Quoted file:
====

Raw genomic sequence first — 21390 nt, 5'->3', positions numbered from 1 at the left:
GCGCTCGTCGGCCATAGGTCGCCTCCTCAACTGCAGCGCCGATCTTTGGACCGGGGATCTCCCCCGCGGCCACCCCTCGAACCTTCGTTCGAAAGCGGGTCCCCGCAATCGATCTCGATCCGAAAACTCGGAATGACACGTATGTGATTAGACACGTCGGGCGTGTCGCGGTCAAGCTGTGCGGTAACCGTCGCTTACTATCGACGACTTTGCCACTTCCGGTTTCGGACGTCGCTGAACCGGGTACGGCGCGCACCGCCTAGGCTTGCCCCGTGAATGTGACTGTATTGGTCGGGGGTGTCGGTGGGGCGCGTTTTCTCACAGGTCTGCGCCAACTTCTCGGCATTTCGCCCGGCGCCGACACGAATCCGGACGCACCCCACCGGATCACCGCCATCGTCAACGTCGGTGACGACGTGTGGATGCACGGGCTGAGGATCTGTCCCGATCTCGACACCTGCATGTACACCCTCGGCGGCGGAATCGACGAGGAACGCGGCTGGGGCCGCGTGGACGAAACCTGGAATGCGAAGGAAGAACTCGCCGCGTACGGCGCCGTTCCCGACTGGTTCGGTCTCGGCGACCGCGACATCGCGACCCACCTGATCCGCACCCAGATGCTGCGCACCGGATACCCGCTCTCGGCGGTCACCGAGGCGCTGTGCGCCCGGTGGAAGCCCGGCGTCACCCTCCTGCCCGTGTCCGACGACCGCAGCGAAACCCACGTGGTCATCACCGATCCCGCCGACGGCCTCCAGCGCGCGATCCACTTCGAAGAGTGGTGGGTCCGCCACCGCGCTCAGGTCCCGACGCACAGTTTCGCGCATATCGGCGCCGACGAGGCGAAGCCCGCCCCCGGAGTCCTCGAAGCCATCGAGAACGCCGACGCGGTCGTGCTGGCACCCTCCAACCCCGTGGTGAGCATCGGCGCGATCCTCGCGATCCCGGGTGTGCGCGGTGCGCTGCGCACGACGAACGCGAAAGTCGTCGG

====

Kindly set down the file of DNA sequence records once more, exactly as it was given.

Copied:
Raw genomic sequence first — 21390 nt, 5'->3', positions numbered from 1 at the left:
GCGCTCGTCGGCCATAGGTCGCCTCCTCAACTGCAGCGCCGATCTTTGGACCGGGGATCTCCCCCGCGGCCACCCCTCGAACCTTCGTTCGAAAGCGGGTCCCCGCAATCGATCTCGATCCGAAAACTCGGAATGACACGTATGTGATTAGACACGTCGGGCGTGTCGCGGTCAAGCTGTGCGGTAACCGTCGCTTACTATCGACGACTTTGCCACTTCCGGTTTCGGACGTCGCTGAACCGGGTACGGCGCGCACCGCCTAGGCTTGCCCCGTGAATGTGACTGTATTGGTCGGGGGTGTCGGTGGGGCGCGTTTTCTCACAGGTCTGCGCCAACTTCTCGGCATTTCGCCCGGCGCCGACACGAATCCGGACGCACCCCACCGGATCACCGCCATCGTCAACGTCGGTGACGACGTGTGGATGCACGGGCTGAGGATCTGTCCCGATCTCGACACCTGCATGTACACCCTCGGCGGCGGAATCGACGAGGAACGCGGCTGGGGCCGCGTGGACGAAACCTGGAATGCGAAGGAAGAACTCGCCGCGTACGGCGCCGTTCCCGACTGGTTCGGTCTCGGCGACCGCGACATCGCGACCCACCTGATCCGCACCCAGATGCTGCGCACCGGATACCCGCTCTCGGCGGTCACCGAGGCGCTGTGCGCCCGGTGGAAGCCCGGCGTCACCCTCCTGCCCGTGTCCGACGACCGCAGCGAAACCCACGTGGTCATCACCGATCCCGCCGACGGCCTCCAGCGCGCGATCCACTTCGAAGAGTGGTGGGTCCGCCACCGCGCTCAGGTCCCGACGCACAGTTTCGCGCATATCGGCGCCGACGAGGCGAAGCCCGCCCCCGGAGTCCTCGAAGCCATCGAGAACGCCGACGCGGTCGTGCTGGCACCCTCCAACCCCGTGGTGAGCATCGGCGCGATCCTCGCGATCCCGGGTGTGCGCGGTGCGCTGCGCACGACGAACGCGAAAGTCGTCGG